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Shoprite Checkers (PTY) Ltd v Bumpers Schwarmas cc (393/2000)  ZAWCHC 3;  2 All SA 588 (C) (8 February 2002)
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IN THE HIGH COURT OF SOUTH AFRICA REPORTABLE
(Cape of Good Hope Provincial Division)
In the matter between:
SHOPRITE CHECKERS (PTY) LTD. Plaintiff
BUMPERS SCHWARMAS CC 1st Defendant
RUDOLF JAKOBUS KLOPPER 2nd Defendant
MADELEIN JOHANNA KLOPPER 3rd Defendant
Plaintiff instituted action against defendants during January 2001 in terms of which it claimed an amount of R203 488,10 for goods delivered by plaintiff to first defendant during 1999 in terms of a written agreement entered into between the parties.
Defendants filed a claim in reconvention claiming, inter alia, rectification of agreement entered into between plaintiff and first defendant. The essence of defendants claim in reconvention is set out in paragraph 3 of his counterclaim as follows:
‘Voor en tydens die sluiting van die vermelde koopkontrak het eiser en eerste verweeerder ooreengekom dat die koopkontrak onderhewig gestel sou word aan ‘n voorwaarde dat eiser sou toesien dat eerste verweerder ‘n skriftelike huurkontrak vir die huur van die perseel waarin die sakeonderneming bedryf word, sou bekom van die verhuurder op dieselfde terme en voorwaardes as die wat ooreengekom is tussen SH Strand Bk, as verhuurder en D W Palmer as huurder gedateer 15 Julie 1996….vir ‘n periode van vyf jaar gereken vanaf 1 Oktober 1998 met ‘n opsie om die vermelde huurkontrakte te hernu vir ‘n verdere vyf jaar na verstryking van die eerste vyf- jaar periode.’
Plaintiff denied that the so- called Palmer agreement had any application to the contractual relationship between first defendant and plaintiff.
At a Rule 37 conference the parties agreed to request the court to make an order in terms of Rule 33(4)of the Uniform Rules, namely that the dispute relating to rectification be adjudicated in the first instance and that the remaining disputes between the parties stand over for later determination. It was also agreed that defendants would have the duty to begin and that the onus to prove rectification was borne by defendants. An order in these terms was granted pursuant to Rule 33 (4) and the trial proceeded on this basis.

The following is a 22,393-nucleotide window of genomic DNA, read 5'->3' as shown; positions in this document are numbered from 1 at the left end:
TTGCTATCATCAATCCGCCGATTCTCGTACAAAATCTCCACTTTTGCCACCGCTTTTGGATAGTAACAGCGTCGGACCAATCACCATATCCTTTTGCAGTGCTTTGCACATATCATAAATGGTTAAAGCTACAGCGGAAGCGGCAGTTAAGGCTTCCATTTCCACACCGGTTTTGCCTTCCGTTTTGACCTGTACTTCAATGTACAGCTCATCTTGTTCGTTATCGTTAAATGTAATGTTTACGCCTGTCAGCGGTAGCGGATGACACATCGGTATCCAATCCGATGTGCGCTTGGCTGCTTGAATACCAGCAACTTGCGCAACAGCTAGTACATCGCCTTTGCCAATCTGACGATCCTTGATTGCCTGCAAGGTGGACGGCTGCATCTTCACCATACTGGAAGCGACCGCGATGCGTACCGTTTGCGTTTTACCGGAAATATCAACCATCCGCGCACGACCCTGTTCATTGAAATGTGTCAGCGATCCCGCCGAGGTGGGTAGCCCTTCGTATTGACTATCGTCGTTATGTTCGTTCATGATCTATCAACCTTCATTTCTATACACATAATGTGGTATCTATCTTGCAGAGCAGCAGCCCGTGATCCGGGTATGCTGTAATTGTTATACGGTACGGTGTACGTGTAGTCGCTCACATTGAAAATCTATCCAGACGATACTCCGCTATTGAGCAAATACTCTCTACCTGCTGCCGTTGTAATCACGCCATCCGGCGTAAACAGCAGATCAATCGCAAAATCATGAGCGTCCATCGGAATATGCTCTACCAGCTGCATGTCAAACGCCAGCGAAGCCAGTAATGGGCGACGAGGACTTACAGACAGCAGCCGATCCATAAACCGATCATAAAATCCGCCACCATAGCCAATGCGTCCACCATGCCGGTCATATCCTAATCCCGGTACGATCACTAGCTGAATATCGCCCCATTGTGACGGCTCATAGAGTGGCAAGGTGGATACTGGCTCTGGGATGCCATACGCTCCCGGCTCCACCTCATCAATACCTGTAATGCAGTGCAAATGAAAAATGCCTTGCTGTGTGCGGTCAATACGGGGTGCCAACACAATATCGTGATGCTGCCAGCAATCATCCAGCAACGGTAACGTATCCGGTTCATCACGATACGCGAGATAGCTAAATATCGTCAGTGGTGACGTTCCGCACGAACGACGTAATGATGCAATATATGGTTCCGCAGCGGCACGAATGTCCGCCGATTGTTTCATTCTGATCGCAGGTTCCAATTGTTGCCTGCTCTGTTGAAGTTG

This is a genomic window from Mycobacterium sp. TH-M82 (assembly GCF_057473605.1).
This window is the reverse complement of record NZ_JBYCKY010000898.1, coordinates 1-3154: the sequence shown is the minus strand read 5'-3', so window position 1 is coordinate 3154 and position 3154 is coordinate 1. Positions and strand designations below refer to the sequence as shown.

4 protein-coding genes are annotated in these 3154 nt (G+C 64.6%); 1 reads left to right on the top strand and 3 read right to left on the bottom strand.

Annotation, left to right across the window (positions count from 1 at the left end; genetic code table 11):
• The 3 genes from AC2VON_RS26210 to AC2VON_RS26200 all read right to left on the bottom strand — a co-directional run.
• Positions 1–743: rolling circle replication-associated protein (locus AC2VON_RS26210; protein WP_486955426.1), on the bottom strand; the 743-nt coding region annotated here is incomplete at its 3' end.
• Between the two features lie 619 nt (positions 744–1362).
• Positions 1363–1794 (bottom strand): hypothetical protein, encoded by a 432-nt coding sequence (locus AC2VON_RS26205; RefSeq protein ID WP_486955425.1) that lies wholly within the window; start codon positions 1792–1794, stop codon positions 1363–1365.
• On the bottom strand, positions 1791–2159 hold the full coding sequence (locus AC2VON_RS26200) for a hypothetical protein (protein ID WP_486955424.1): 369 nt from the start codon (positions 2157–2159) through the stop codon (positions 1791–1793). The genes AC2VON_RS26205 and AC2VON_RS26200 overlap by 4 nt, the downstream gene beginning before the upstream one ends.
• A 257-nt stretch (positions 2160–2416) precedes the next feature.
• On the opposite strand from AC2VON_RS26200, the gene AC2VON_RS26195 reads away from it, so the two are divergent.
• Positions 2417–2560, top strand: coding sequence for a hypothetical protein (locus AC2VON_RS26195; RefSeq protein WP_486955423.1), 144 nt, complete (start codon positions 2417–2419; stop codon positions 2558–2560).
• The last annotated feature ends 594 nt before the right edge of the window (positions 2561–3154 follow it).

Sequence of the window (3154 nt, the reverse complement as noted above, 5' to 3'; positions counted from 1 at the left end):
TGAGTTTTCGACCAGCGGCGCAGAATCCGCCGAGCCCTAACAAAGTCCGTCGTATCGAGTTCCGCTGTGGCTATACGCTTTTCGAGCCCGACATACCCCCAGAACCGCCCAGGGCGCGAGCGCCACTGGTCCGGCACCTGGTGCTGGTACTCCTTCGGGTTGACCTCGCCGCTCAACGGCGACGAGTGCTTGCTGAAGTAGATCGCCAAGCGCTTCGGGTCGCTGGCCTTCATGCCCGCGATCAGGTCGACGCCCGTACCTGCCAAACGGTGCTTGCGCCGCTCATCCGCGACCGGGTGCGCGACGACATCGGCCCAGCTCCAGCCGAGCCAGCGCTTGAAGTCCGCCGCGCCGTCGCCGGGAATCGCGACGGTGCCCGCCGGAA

It was common cause that on 2 October 1998 a written agreement of sale was entered into between plaintiff and first defendant, first defendant being represented by second defendant and plaintiff by Mr C. E. van Tonder. In terms of the agreement plaintiff sold a business undertaking styled Eight Till Late, being a superette situated at 143 Kusweg Strand as a going concern for a purchase price of R600 000. According to defendants this agreement of sale was made subject to a condition that plaintiff would ensure that first defendant concluded a written agreement for the lease of the property wherein the superette was located on the same terms and conditions as had been obtained by the previous owner of the superette, Mr D W Palmer and which had been concluded between Palmer and the owners of the property, being SH Strand CC.
The precise terms of the rectification claimed by defendants read as follows:
‘Dit word spesifiek tussen die partye ooreengekom dat Eight Till Late (Shoprite Checkers (Edms) BPK onderneem om ‘n huurkontrak vir die huur van die perseel geleë te Kusweg 143, Strand, Wes Kaap en waarin die sakeonderneming bedryf word vir en namens Bumpers Schwarmas Bk. te beding met SH Strand BK as verhuurder, op dieselfde terms en voorwaardes as die huurooreenkoms ten aansien van die perseel tussen SH Strand Bk as verhuurder en D.W. Palmer as huurder gedateer 15 Julie 1996 hierby aangeheg as bylaag “B” dog met die voorbehoud dat: